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Thursday, 18 November 1976
Page: 2873

Mr HUNT (Gwydir) (Minister for Health) - I move:

That the Bill be now read a second time.

The purpose of this Bill is to give effect to a decision of the Government which will remove from the political arena the important question of the fees to be paid to pharmacists for the supply of pharmaceutical benefits to members of the public. This Bill will bring to an end the acrimony that has developed over the years between the pharmacists and successive Governments. This will be to the lasting advantage of the smooth administration of the pharmaceutical benefits scheme. The Bill will achieve this by providing for the establishment, as a separate entity, of the Joint Committee on Pharmaceutical Benefits Pricing Arrangements. It provides that the Chairman may determine the manner in which the Commonwealth price to pharmaceutical benefits is to be ascertained and that his determinations shall have the force of law. In essence, this means that the Chairman will have the ultimate responsibility for deciding what remuneration will be paid to pharmaceutical chemists in respect of the pharmaceutical benefits supplied to the public through them and that his determinations will be binding on both the Government and the Pharmacy Guild.

Under the National Health Act as it now stands the Minister shall make such determinations after consultation with the Pharmacy Guild of Australia. Since 1964, consultation has usually been through the medium of the Joint Committee which the then Minister for Health established administratively for the purpose. Although the Minister for Health receives the advice of the Joint Committee he has not been bound to accept it and this has in recent times led to disputes with the Pharmacy Guild. After lengthy negotiations with the Guild, the Government has agreed that, because of the importance of the pharmaceutical benefits scheme to Australians generally decisions on the remuneration of pharmacists in respect of that scheme should be made by an independent authority.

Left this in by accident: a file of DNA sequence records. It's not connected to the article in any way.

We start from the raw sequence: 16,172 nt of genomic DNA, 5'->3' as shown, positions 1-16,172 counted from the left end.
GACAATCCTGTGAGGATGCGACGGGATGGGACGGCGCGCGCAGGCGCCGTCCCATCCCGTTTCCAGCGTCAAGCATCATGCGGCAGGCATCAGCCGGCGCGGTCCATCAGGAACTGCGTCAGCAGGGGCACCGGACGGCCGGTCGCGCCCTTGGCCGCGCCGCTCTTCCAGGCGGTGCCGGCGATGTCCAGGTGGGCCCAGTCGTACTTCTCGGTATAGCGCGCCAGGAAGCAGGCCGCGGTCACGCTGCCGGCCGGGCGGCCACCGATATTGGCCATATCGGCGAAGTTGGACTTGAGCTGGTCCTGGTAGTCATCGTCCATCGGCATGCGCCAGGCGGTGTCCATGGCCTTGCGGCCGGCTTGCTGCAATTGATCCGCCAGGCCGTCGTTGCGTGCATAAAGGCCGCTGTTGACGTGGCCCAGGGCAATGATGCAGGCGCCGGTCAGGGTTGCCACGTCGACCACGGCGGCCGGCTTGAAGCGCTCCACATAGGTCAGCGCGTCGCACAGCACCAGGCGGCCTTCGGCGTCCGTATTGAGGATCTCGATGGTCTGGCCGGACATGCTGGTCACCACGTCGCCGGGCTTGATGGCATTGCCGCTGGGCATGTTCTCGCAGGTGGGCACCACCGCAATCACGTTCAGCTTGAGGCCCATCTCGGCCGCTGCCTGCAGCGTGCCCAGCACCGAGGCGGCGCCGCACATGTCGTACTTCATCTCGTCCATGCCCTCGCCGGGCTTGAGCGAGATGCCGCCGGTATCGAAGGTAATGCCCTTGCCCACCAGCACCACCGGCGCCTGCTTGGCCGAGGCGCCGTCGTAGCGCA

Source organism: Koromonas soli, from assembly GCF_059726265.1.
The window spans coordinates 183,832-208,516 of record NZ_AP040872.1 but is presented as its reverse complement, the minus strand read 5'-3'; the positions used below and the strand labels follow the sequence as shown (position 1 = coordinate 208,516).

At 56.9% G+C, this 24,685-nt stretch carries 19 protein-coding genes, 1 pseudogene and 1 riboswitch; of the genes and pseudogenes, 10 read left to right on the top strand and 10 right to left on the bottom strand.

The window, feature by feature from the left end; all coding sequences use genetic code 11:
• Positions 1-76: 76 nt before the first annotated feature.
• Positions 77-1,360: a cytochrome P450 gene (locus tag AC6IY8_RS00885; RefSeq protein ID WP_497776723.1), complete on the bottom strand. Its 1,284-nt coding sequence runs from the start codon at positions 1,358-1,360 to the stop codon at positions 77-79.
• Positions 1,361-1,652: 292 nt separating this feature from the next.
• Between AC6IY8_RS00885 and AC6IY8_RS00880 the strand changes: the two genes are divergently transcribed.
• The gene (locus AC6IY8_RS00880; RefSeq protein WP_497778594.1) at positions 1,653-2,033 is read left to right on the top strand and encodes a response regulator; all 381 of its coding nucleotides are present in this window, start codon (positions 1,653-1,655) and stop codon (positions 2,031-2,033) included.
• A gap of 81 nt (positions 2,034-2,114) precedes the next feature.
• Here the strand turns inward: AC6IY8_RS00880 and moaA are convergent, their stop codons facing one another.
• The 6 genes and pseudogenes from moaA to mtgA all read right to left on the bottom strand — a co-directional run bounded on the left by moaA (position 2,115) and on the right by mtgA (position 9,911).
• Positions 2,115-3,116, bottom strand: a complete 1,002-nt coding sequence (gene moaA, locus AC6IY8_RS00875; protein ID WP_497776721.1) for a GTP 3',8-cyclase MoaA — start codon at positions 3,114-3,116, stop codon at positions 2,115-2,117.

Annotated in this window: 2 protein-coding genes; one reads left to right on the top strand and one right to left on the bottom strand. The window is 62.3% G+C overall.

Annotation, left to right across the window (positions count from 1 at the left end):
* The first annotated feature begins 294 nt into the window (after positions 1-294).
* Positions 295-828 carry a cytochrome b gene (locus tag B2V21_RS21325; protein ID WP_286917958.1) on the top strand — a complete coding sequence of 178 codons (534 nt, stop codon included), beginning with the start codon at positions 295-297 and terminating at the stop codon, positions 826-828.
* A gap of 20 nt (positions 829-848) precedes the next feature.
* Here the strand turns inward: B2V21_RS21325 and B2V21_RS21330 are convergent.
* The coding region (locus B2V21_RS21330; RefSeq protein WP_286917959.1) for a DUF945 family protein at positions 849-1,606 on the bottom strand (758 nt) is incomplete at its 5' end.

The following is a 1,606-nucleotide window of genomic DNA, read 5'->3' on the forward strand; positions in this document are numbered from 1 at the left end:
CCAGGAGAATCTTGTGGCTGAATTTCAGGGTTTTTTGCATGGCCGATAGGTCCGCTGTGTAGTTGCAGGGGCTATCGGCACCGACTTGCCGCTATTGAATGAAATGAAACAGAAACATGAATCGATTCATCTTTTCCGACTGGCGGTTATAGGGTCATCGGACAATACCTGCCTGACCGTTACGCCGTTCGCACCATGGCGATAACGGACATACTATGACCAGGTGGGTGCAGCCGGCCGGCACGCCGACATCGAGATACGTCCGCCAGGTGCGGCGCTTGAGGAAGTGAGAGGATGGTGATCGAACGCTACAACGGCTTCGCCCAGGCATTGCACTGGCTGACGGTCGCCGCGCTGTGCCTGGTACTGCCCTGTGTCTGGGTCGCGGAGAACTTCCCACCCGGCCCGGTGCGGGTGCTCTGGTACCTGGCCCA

The Joint Committee to be formally established by this Bill will consist of a Chairman who shall be a Deputy President of the Australian Conciliation and Arbitration Commission and 8 other members. Four members shall be nominated by the Pharmacy Guild of Australia and the other 4 shall be officers of the Public Service. The Chairman will be empowered to make his determinations after the Committee has had an opportunity to consider the matter. He will be bound to make his determination in accordance with the Committee's recommendations if the Committee is unanimous. If the members disagree, he may inform himself in such manner as he thinks fit, and then finally determine the matter. The power to determine the conditions subject to which the payments will be made by the Commonwealth will remain vested in the Minister. These conditions relating to the supply of pharmaceutical benefits are, in the main, routine administrative procedures which are best handled this way. The Minister will, however, be empowered to request a report on the matter from the Chairman of the Committee if he so wishes.

The Pharmaceutical Benefits Scheme has over the years proved of inestimable value to all Australians and the Government is determined to ensure that it continues in a viable form. Determination of chemists' remuneration is an important factor in the continued viability of the Scheme. An independent authority to determine these aspects should ensure greater co-operation, and, through that, an improved Pharmaceutical Benefits Scheme can result. I commend the Bill to the House.

Debate (on motion by Dr Cass) adjourned.

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